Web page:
—Could Buddha, by his milder doctrine, have in the long run overcome the rigidity of the dogma of castes? His system of morals which tended to equality would beyond doubt have been powerless to do away with the Brahmanic hierarchy (see BRAHMANISM and BUDDHISM) since the Buddhist considered that the unity and equality of men were to be realized only beyond the tomb and through annihilation. However this may be, the followers of Buddha, conquered and driven from India, were able to gain over to their new religion only the people of China, of the highlands of Asia, Japan, and some other islands. Persia, Judea and Egypt had also their sacerdotal order; but the Magi, the Levites and the priests of Memphis differed profoundly from the Brahmans. They occupied the first rank in society, as intermediaries between man and God, but they were not its predestined sovereigns. All power did not emanate from them; the kings and warriors enjoyed real independence; even laborers had rights which belonged to them personally. The Levite gave council to the chiefs of Israel, but he had no personal authority over them; the priests of Egypt studied the laws and guarded their perpetuity, but they could not encroach on the attributes and the privileges of the two other classes. The historians of Greece admired this priestly organization in which the present reproduced the past, and which was a guarantee of lasting peace.


—Greek society made greater progress than the theocracies of the east. On Hellenic soil, as later at Rome, the city was the origin and the basis of the republic, and within such narrow limits the subordination of class to class could not endure very long. The difference between the conquering and the conquered nation was not very apparent. The Dorians and the Ionians belonged to the same family, spoke the same language, professed the same religion, but neither was able to master the other. The first and most important result of this coexistence of independent and hostile states, in the same region, was to destroy all uniformity of legislation, and to render the formation of a sacerdotal class impossible. The Greek genius, so far removed from the contemplative mysticism of the east, far more occupied with the present condition of man, with his relations to other men, than with his future destiny and his relations to the universe and God, simplified and humanized worship as well as religion. The sacerdotal order became useless in Greece.


—The sacrifices were simply one of the privileges of the aristocratic and warrior class, in whose Lands sovereignty for a long time remained. In Sparta and some other Doric cities, where the influence of Crete and Egypt were considerable, this domination rested on characteristic institutions. The Spartans alone constituted the city, the government and the army; they owned a part of the lands and had a suzerainty over the rest. They guaranteed the integral preservation in each family of its property; they avoided all change in legislation and endeavored to preserve intact the traditions of conquest and of their establishment in the Peloponnesus. The conquered Laconians, scattered around them became the laboring class, who cultivated the lands which were ceded to them on condition of their paying tribute. Thus they provided for the material wants of the Spartans, served as artisans, sailors and auxiliary troops, but had no political existence and were scarcely recognized or protected by the law.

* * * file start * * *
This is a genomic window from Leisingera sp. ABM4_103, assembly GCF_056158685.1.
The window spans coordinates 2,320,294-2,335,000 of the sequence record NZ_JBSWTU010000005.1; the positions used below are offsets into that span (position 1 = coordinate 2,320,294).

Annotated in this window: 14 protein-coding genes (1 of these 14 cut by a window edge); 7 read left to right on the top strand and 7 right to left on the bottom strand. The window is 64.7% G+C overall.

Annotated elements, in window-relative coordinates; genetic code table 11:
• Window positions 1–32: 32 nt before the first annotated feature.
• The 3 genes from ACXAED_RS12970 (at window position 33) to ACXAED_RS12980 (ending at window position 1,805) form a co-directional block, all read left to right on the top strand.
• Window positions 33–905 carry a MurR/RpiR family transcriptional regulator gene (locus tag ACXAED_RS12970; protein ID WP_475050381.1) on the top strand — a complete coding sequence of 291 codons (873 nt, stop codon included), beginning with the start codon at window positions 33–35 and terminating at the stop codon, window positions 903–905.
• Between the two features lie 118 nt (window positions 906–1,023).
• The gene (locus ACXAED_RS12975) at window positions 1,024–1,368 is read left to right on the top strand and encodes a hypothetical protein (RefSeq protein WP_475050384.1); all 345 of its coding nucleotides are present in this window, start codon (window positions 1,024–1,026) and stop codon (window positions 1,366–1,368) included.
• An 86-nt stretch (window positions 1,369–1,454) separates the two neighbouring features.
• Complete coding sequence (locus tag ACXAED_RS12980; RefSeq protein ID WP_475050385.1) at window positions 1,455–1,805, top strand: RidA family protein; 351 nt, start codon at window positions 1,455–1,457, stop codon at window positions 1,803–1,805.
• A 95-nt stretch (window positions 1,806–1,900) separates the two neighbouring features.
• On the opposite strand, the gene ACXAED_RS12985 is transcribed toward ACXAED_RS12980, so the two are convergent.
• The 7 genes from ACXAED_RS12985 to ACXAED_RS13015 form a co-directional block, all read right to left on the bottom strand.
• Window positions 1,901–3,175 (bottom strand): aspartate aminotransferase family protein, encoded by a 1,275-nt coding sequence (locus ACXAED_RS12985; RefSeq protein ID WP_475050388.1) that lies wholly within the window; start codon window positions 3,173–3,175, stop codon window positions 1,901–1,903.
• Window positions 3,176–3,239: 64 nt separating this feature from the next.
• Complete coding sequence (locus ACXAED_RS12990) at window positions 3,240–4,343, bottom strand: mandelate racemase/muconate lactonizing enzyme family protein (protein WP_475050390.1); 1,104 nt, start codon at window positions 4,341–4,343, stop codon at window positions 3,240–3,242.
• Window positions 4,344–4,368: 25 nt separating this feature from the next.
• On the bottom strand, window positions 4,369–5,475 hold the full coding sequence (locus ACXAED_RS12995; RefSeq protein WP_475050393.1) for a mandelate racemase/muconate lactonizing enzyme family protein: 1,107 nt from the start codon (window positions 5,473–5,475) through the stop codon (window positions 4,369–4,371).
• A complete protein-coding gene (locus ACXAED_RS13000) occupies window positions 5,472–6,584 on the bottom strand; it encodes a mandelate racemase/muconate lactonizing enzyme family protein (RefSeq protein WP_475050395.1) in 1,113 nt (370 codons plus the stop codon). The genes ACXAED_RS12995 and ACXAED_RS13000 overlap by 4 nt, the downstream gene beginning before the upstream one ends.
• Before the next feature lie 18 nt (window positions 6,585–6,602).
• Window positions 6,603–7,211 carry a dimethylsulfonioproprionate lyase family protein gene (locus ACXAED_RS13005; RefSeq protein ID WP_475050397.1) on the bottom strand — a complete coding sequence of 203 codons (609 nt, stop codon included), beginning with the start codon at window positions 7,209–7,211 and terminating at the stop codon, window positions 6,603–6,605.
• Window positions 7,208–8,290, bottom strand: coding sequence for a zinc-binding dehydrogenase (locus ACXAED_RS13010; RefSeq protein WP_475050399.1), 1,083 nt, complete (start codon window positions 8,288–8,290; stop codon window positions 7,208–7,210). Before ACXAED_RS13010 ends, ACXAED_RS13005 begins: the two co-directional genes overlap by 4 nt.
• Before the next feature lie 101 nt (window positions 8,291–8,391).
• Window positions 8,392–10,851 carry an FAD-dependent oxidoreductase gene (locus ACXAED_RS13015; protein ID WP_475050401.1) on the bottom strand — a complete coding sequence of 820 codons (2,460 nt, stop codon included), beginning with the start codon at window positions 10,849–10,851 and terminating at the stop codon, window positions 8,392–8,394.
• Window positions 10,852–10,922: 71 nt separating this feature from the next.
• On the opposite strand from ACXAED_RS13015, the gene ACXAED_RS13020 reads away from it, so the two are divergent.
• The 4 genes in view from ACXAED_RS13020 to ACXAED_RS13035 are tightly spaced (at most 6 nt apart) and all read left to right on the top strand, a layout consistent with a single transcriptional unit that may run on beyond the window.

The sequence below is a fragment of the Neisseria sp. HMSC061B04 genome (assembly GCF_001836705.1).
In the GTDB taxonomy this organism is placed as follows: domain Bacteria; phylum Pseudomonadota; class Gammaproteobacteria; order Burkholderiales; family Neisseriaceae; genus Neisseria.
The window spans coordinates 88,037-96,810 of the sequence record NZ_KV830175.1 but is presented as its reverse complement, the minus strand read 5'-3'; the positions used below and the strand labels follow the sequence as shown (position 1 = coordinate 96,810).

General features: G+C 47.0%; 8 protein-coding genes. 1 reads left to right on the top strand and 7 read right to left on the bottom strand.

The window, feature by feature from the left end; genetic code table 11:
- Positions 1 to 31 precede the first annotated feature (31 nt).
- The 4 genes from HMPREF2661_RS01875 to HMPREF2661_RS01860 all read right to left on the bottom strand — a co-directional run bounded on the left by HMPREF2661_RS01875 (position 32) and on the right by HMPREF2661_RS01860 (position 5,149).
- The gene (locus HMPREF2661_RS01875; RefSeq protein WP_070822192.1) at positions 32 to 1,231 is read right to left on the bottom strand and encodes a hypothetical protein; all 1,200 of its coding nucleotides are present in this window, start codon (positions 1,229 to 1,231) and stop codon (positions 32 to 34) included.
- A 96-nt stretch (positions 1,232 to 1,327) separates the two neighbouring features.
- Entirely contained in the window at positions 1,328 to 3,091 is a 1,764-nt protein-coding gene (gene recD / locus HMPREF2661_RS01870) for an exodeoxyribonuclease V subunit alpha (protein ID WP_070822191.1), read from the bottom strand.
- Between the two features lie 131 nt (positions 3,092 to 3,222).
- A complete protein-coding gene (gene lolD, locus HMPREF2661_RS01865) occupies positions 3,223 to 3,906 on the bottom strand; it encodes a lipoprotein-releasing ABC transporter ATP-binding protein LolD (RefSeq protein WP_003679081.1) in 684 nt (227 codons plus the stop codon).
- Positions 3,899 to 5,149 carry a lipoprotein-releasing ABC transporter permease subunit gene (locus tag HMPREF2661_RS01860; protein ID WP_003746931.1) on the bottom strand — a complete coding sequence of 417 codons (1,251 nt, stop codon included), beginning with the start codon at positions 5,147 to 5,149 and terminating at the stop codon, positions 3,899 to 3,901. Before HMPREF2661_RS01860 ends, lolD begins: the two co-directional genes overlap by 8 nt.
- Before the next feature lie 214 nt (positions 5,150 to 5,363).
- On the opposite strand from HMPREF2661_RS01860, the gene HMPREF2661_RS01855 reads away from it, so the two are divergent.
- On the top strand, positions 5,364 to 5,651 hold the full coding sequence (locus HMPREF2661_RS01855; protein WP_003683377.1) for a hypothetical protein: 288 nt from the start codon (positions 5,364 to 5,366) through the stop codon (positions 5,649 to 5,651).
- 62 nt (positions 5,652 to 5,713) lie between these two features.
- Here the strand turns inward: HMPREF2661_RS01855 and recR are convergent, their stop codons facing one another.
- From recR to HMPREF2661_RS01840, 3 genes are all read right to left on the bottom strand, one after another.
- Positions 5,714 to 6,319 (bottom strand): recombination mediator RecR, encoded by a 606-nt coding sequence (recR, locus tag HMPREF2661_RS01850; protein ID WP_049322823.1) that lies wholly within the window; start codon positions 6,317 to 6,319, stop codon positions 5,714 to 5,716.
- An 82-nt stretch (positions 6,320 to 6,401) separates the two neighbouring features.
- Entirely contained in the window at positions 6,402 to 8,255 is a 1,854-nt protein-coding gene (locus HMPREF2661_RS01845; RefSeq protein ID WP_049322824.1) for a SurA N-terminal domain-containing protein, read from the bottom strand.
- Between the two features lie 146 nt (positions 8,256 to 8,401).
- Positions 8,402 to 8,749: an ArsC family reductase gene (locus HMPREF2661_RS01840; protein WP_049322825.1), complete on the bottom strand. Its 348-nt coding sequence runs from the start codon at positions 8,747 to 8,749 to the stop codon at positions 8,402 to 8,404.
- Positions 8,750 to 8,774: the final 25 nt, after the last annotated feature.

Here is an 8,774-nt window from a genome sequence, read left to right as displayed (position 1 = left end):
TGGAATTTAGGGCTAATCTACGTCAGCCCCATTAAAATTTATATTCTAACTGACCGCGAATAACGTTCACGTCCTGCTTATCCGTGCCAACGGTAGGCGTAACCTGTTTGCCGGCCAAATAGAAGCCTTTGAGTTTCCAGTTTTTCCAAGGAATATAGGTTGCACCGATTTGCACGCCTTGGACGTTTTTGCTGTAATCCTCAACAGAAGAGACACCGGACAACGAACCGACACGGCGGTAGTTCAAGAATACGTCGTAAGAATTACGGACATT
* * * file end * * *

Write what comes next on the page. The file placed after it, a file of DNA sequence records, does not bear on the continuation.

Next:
—It was different at Athens: from the earlier centuries the races of Attica mingled, revolutions followed, systems of laws succeeded each other; and a multiplicity of laws, says Vico, soon leads to a democracy. In the seventh century Solon, in his effort to reconstruct society, was unable to take, as a basis and criterion of his division of classes, origin or birth, but simply wealth. Such an arbitrary hierarchy, and one so easy to modify became illusory in a short time. Every citizen had equal rights, was a member of the popular assembly, and could attain to official position in the state. The form of the government never allowed authority to continue in a given group of families, nor privileges to become general. The offices themselves belonged, without distinction, to all, each one might become in turn a soldier, a judge, a legislator, a magistrate; for labor, instead of being a cause of inferiority, was imposed on all citizens. Thus was formed that Athenian democracy whose excesses were censured by the greatest minds of the ages of Pericles and Alexander, by Xenophon, Aristotle, Socrates, Aristophanes, and which excited the irony of Plato.